Week in Review: Cannes wraps up, a sit-down with Sting & French medics go on strike
FRANCE 24 chatted with Sting at Cannes and spoke to ER medics who say they're being pushed to the brink. We also spoke to the UN special envoy for Libya, who bemoaned the international community’s “impotence” on bringing peace to the war-torn nation.
French far-right leader Marine Le Pen came out on top in France’s European Elections with 23.3% of the vote to the 22.4% garnered by French President Emmanuel Macron's party.
As the US announced plans to send 1,500 more troops to the Middle East amid hostilities with Iran, analysts say ultra-hawkish National Security Adviser John Bolton has driven much of the escalation in tensions between the two countries.
The woman behind France’s version of the #MeToo movement will appear in court in Paris Wednesday charged with defaming the man she accused of sexually harassing her in a tweet that inspired thousands of other women to do the same using the hashtag #BalanceTonPorc (Squeal on your pig).
Labour unions and opposition politicians reacted with outrage after US industrial conglomerate General Electric announced that it would cut more than 1,000 jobs in France, mainly at its gas turbine operations in the east of the country.
Emergency room personnel at several dozen hospitals across France staged a five-minute walkout at noon on Tuesday to protest against a lack of staffing and resources, which they say is putting them under severe strain and putting patients in danger.
FRANCE 24’S CANNES 2019 COVERAGE
To view all of our coverage from Cannes 2019, click here.
In FRANCE 24's final dispatch from Cannes, Eve Jackson looks back at the highlights that defined this year’s film festival. From Brad Pitt and Leonardo DiCaprio teaming up in Quentin Tarantino’s love letter to Hollywood, to Elton John celebrating the musical biopic of his life, to Sylvester Stallone reliving his Rambo days, don’t miss our best of Cannes 2019.
Korean auteur Bong Joon-ho picked up a richly deserved Palme d’Or on Saturday for his “Parasite”, a brilliant family-based tragicomedy about the gap between rich and poor, wrapping up the most dazzling and political Cannes Film Festival in years.
French provocateur Abdelatif Kechiche is in unapologetic mood with his leery “Mektoub My Love: Intermezzo”, an exhausting and sexually explicit nightclub extravaganza, while Marco Bellocchio unlocks the secrets of the Sicilian mafia in "The Traitor".
Virginie Efira hits a career high as the protagonist of Justine Triet’s “Sibyl”, a clever and stylish thriller that wrapped up the most exciting – and competitive – Cannes Film Festival in years.
British rock star Sting tells us more about his new album "My Songs", in which he revisits his greatest hits. The singer with 17 Grammy Awards looks back on his successful career, from his beginnings with The Police to solo fame, and tells us how the city of Paris – in particular, its red light district – inspired several tracks, including "Roxanne". A citizen of the world, Sting also shares his thoughts on Brexit and Donald Trump, admitting he's "a fan of neither".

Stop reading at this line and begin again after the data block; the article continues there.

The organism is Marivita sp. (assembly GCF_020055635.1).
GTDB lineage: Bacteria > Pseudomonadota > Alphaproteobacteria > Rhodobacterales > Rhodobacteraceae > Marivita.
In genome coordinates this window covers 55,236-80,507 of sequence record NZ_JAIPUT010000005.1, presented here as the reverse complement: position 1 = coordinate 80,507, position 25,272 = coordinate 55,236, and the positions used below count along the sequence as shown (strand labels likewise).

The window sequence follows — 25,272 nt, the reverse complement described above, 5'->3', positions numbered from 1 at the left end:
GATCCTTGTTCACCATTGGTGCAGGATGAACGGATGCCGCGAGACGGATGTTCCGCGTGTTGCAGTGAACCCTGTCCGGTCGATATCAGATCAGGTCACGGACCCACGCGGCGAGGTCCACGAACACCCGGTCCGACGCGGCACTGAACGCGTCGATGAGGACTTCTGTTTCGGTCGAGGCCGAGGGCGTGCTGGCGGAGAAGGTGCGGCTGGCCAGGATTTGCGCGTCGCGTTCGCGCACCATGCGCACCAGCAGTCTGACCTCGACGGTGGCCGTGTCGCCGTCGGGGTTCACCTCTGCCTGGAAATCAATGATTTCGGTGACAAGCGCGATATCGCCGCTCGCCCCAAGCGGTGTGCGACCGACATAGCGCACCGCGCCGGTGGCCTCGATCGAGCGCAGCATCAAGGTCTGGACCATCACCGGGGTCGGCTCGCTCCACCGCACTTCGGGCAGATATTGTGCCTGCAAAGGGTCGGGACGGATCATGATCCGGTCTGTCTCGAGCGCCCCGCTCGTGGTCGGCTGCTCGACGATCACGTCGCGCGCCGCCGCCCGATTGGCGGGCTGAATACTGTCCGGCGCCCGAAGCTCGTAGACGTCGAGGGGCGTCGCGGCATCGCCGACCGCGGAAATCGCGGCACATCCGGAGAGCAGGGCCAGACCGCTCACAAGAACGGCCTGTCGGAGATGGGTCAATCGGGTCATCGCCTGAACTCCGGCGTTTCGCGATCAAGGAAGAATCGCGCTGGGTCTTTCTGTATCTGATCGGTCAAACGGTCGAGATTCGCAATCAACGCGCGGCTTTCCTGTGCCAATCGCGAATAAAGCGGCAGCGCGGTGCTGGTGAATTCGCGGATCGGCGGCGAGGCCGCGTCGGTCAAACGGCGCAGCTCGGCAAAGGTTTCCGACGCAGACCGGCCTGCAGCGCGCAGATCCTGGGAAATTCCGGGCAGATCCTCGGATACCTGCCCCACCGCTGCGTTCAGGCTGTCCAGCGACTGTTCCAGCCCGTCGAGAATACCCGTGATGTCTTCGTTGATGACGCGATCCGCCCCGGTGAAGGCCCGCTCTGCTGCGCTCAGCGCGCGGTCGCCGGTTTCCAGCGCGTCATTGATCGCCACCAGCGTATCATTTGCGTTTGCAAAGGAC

TV SHOWS ONLINE
The UN special envoy for Libya, Ghassan Salamé, reiterated a warning that Libya might descend into an all-out civil war leading to a partition of the country if the conflict is not resolved. Salamé also condemned the widespread violation of the arms embargo and the global community's "lack of unity and authority" on Libya. "It's not easy for me to represent a divided and sometimes impotent international community," he told FRANCE 24.
You may not have noticed, but there are millions of pieces of garbage above your head – in space. Orbiting the Earth are nearly 30,000 objects the size of a fist, 750,000 just one centimetre large and 150 million that are smaller than a millimetre. French astronaut Thomas Pesquet speaks to FRANCE 24 about the dangers posed by this space debris.
We go behind the scenes at the prestigious French military academy of Saint-Cyr, where conscripts learn how to become good officers during both combat training and lessons in the classroom. Some 3,000 people take the Saint-Cyr entry exam each year but only 180 of them manage to make the cut.
Life may be gradually getting back to normal in Iraq, but drug use is spiralling. In a society still recovering from years of conflict and terrorist attacks, the issue has become a public health crisis, especially among young people and former members of the militias, who are often victims of post-traumatic stress disorder.
We often hear about opponents of the Assad regime who have been behind bars since the beginning of Syria's civil war. But another group of detainees remains surrounded in secrecy. There are more than 600 Lebanese citizens still in detention after being imprisoned by Damascus during Lebanon's civil war. In some cases, their families are still waiting for news after more than 20 years.
As Green parties savour their strong performance in the European elections, we take you to Ungersheim, a village in France's Alsace region that began its transition towards green energy back in 2008. Today, horses take children to school, a solar farm has replaced a mine and the local authorities support organic farming. The transition has even created new jobs.
To see previous editions of the Week in Review, please click here.
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